Naive Threshold Ditheringdither-thresh Dither an image to black and white using threshold dithering with a threshold of 0.5. 3
Brightness Preserving Threshold Ditheringdither-bright Dither an image to black and white using threshold dithering with a threshold chosen to keep the average brightness constant. 7
Random Ditheringdither-rand Dither an image to black and white using random dithering. Add random values chosen uniformly from the range [-0.2,0.2], assuming that the input image intensity runs from 0 to 1 (scale appropriately). There is no easy way to match the reference result with this method, so do not try. Use either a threshold of 0.5 or the brightness preserving threshold - your choice. 5
Clustered Ditheringdither-cluster Dither an image to black and white using cluster dithering with the matrix shown below. The image pixels should be compared to a threshold that depends on the dither matrix below. The pixel should be drawn white if: I[x][y] >= mask[x%4][y%4]. The matrix is:

0.7500  0.3750  0.6250  0.2500
0.0625  1.0000  0.8750  0.4375
0.5000  0.8125  0.9375  0.1250
0.1875  0.5625  0.3125  0.6875

    
10
Floyd-Steinberg Ditheringdither-fs Dither an image to black and white using Floyd-Steinberg dithering as described in class. (Distribution of error to four neighbors and zig-zag ordering). 15
Color Floyd-Steinberg Ditheringdither-color Dither an image to 8 bit color using Floyd-Steinberg dithering as described in class. You should use the color table corresponding to uniform quantization. That is, the table containing all colors with a red value of 0, 36, 73, 109, 146, 182, 219 or 255, green in the same range, and blue in the set 0, 85, 170, 255. If you do this, but not the grayscale version of Floyd-Steinberg, then you get 15 points. 10
Filtering All of these operations should modify the current image, and assume color images. The alpha channel should NOT be filtered. The alpha channel for all the test images will be 1 for all pixels, so you do not need to worry about the differences between filtering regular pixels or pre-multiplied pixels. Implement whichever approach you prefer. 15 for the first
3 for any additional
Box Filterfilter-box Apply a 5x5 box filter.
Bartlett Filterfilter-bartlett Apply a 5x5 Bartlett filter.
Gaussian Filterfilter-gauss Apply a 5x5 Gaussian filter.
Edge Detect (High-Pass)filter-edge Apply a 5x5 edge detect filter derived from a Gaussian as indicated in the lectures. (Note that the lecture notes derive the edge detect filter from a Bartlett, so the matrix used in this operation should not be identical). Clamp pixel values that fall outside the range 0-255.
Edge Enhancefilter-enhance Apply a 5x5 edge enhancement operator, using a Gaussian filter as the underlying smoothing filter. Use the method shown in class to come up with a single filter that does the enhancement in one pass, or use image subtraction operations if you prefer. You should clamp pixel values that fall outside the range 0-255.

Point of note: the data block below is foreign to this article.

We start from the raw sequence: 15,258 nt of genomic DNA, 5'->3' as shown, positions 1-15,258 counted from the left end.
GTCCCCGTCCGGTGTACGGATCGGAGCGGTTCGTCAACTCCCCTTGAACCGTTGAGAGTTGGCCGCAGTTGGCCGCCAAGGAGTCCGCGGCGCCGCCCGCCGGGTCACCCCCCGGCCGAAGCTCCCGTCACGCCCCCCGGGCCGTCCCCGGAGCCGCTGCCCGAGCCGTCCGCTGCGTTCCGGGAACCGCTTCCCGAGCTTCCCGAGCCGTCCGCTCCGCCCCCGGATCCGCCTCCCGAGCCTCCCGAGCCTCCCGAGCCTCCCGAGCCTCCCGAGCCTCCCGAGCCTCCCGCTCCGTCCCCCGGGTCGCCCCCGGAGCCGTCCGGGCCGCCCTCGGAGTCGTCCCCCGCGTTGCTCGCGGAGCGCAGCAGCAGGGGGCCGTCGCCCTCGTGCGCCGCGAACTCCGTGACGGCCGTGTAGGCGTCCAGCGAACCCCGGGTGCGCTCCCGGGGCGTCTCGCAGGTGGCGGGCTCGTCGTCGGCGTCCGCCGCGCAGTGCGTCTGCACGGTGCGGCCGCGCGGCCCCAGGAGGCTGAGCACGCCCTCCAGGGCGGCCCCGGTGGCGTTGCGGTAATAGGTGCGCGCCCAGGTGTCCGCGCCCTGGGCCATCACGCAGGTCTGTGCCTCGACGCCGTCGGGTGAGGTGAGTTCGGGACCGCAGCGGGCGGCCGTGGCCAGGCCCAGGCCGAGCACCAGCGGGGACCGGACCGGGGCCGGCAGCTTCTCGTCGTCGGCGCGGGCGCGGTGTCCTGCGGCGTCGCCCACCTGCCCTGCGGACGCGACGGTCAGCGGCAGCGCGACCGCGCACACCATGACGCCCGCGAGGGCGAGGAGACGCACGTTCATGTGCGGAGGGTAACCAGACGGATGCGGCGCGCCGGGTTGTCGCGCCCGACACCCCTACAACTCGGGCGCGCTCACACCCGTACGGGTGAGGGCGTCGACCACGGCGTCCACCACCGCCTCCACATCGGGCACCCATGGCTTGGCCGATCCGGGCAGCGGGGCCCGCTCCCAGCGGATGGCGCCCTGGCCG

Arbitrary-Size Gaussian Filter filter-gauss-n N (size) Apply an NxN Gaussian filter. Use the binomial method presented in lecture to derive the filter values. Note that this is the same Gaussian you will use if you do the NPR paint task. 10
Image Resizing All of these functions should change the size of the current image by the appropriate amount. They should also operate on the alpha channel.
Half Sizehalf Halve the image size. Use a Bartlett filter to do the reconstruction. That means that for each output pixel (i,j) you place a 3x3 discrete filter at input pixel (2i,2j) and the filter is:
    1/16 1/8 1/16
    1/8  1/4 1/8
    1/16 1/8 1/16
    
8, or nothing if you do scale
Double Sizedouble Double the image size. Use a Bartlett filter to compute the reconstructed pixel values. There are four specific cases, depending on whether the desired output pixel is odd or even in x or y. Three of the cases are given here, the other can be derived from the last one given.
If the output pixel (i,j) has i even and j even, you apply the following filter at input location (i/2,j/2):
    1/16 1/8 1/16
    1/8  1/4 1/8
    1/16 1/8 1/16
    
If the output pixel (i,j) has i odd and j odd, you apply the following filter covering input locations (i/2-1,j/2-1) through (i/2+2,j/2+2) (integer division):
    1/64 3/64 3/64 1/64
    3/64 9/64 9/64 3/64
    3/64 9/64 9/64 3/64
    1/64 3/64 3/64 1/64
    
If the output pixel (i,j) has i even and j odd, you apply the following filter covering input locations (i/2-1,j/2-1) through (i/2+1,j/2+2) (integer division):
    1/32 2/32 1/32
    3/32 6/32 3/32
    3/32 6/32 3/32
    1/32 2/32 1/32
    
If the output pixel (i,j) has i odd and j even, you do something very similar to above.
12, or nothing if you do scale